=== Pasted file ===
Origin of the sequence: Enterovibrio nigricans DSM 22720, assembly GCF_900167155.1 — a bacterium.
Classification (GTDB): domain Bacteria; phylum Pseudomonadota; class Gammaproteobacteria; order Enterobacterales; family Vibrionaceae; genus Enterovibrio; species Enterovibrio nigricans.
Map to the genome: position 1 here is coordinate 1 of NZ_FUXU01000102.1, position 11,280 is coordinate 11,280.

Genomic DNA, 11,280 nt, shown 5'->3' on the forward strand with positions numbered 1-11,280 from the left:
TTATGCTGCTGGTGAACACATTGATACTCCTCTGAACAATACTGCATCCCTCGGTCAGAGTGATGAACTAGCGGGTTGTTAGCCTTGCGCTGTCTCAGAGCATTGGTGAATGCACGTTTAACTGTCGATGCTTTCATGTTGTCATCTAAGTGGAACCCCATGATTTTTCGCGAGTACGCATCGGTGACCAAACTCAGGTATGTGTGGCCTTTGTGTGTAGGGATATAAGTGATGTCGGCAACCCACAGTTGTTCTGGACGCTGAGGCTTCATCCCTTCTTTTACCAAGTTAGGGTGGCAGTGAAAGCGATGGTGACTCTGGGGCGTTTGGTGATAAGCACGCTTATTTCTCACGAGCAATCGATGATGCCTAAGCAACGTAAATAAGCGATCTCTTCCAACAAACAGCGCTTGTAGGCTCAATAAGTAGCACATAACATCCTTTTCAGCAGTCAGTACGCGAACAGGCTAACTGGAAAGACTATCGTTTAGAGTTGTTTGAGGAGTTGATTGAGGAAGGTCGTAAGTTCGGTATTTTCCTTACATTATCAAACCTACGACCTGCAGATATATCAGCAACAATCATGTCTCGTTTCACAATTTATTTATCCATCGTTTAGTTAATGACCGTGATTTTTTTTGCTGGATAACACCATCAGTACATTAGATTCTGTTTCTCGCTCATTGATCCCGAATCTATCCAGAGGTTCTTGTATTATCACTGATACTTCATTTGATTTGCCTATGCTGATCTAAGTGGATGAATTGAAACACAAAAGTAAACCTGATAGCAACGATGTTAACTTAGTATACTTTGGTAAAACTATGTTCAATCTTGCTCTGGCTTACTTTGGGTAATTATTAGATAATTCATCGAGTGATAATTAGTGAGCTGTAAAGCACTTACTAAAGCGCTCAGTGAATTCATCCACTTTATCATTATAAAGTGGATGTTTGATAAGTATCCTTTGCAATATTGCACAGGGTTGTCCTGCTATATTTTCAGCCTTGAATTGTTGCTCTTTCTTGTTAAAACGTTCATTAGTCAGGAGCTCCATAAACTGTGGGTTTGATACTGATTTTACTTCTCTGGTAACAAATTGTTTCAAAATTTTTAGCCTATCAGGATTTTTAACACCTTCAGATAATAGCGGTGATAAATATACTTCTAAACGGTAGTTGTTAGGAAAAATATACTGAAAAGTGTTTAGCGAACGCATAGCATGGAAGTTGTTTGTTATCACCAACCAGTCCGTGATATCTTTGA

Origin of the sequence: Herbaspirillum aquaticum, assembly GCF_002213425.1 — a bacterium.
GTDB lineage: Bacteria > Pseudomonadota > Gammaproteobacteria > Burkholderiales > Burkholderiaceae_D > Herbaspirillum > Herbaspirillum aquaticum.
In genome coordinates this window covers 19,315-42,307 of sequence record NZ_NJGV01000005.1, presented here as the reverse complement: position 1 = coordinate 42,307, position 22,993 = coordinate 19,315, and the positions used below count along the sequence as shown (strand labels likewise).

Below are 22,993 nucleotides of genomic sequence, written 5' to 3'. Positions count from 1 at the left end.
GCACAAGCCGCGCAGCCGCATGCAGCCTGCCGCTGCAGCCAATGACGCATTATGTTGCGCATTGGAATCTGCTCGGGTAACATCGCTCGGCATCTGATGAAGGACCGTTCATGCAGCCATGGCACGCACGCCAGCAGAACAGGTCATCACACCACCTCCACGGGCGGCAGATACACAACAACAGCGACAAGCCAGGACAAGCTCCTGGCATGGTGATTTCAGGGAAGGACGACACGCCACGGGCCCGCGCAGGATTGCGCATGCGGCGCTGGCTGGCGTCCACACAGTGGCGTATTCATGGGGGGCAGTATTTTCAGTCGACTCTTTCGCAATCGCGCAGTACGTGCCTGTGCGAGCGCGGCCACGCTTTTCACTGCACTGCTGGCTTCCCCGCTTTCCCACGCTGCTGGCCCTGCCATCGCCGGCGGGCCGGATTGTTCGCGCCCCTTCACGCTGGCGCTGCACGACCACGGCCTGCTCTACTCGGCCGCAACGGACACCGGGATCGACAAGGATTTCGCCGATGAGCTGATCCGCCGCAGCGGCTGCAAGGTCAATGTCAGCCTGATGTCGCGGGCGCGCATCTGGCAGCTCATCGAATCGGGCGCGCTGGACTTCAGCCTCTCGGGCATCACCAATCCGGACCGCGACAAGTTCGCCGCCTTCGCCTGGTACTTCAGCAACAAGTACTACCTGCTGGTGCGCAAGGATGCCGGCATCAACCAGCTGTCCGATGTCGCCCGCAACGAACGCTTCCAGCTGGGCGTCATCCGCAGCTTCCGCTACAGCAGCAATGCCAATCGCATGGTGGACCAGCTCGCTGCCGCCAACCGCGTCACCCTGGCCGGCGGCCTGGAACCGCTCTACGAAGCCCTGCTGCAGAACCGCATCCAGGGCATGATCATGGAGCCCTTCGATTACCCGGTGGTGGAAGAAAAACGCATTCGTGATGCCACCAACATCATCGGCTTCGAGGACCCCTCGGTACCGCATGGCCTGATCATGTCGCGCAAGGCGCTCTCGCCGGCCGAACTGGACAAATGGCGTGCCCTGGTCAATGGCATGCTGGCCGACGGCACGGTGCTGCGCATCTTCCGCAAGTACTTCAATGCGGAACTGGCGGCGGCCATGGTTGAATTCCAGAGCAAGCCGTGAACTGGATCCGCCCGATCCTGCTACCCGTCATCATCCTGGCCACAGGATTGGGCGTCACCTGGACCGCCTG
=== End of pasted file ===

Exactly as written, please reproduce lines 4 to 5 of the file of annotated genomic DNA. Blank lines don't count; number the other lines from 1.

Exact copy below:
Genomic DNA, 11,280 nt, shown 5'->3' on the forward strand with positions numbered 1-11,280 from the left:
TTATGCTGCTGGTGAACACATTGATACTCCTCTGAACAATACTGCATCCCTCGGTCAGAGTGATGAACTAGCGGGTTGTTAGCCTTGCGCTGTCTCAGAGCATTGGTGAATGCACGTTTAACTGTCGATGCTTTCATGTTGTCATCTAAGTGGAACCCCATGATTTTTCGCGAGTACGCATCGGTGACCAAACTCAGGTATGTGTGGCCTTTGTGTGTAGGGATATAAGTGATGTCGGCAACCCACAGTTGTTCTGGACGCTGAGGCTTCATCCCTTCTTTTACCAAGTTAGGGTGGCAGTGAAAGCGATGGTGACTCTGGGGCGTTTGGTGATAAGCACGCTTATTTCTCACGAGCAATCGATGATGCCTAAGCAACGTAAATAAGCGATCTCTTCCAACAAACAGCGCTTGTAGGCTCAATAAGTAGCACATAACATCCTTTTCAGCAGTCAGTACGCGAACAGGCTAACTGGAAAGACTATCGTTTAGAGTTGTTTGAGGAGTTGATTGAGGAAGGTCGTAAGTTCGGTATTTTCCTTACATTATCAAACCTACGACCTGCAGATATATCAGCAACAATCATGTCTCGTTTCACAATTTATTTATCCATCGTTTAGTTAATGACCGTGATTTTTTTTGCTGGATAACACCATCAGTACATTAGATTCTGTTTCTCGCTCATTGATCCCGAATCTATCCAGAGGTTCTTGTATTATCACTGATACTTCATTTGATTTGCCTATGCTGATCTAAGTGGATGAATTGAAACACAAAAGTAAACCTGATAGCAACGATGTTAACTTAGTATACTTTGGTAAAACTATGTTCAATCTTGCTCTGGCTTACTTTGGGTAATTATTAGATAATTCATCGAGTGATAATTAGTGAGCTGTAAAGCACTTACTAAAGCGCTCAGTGAATTCATCCACTTTATCATTATAAAGTGGATGTTTGATAAGTATCCTTTGCAATATTGCACAGGGTTGTCCTGCTATATTTTCAGCCTTGAATTGTTGCTCTTTCTTGTTAAAACGTTCATTAGTCAGGAGCTCCATAAACTGTGGGTTTGATACTGATTTTACTTCTCTGGTAACAAATTGTTTCAAAATTTTTAGCCTATCAGGATTTTTAACACCTTCAGATAATAGCGGTGATAAATATACTTCTAAACGGTAGTTGTTAGGAAAAATATACTGAAAAGTGTTTAGCGAACGCATAGCATGGAAGTTGTTTGTTATCACCAACCAGTCCGTGATATCTTTGA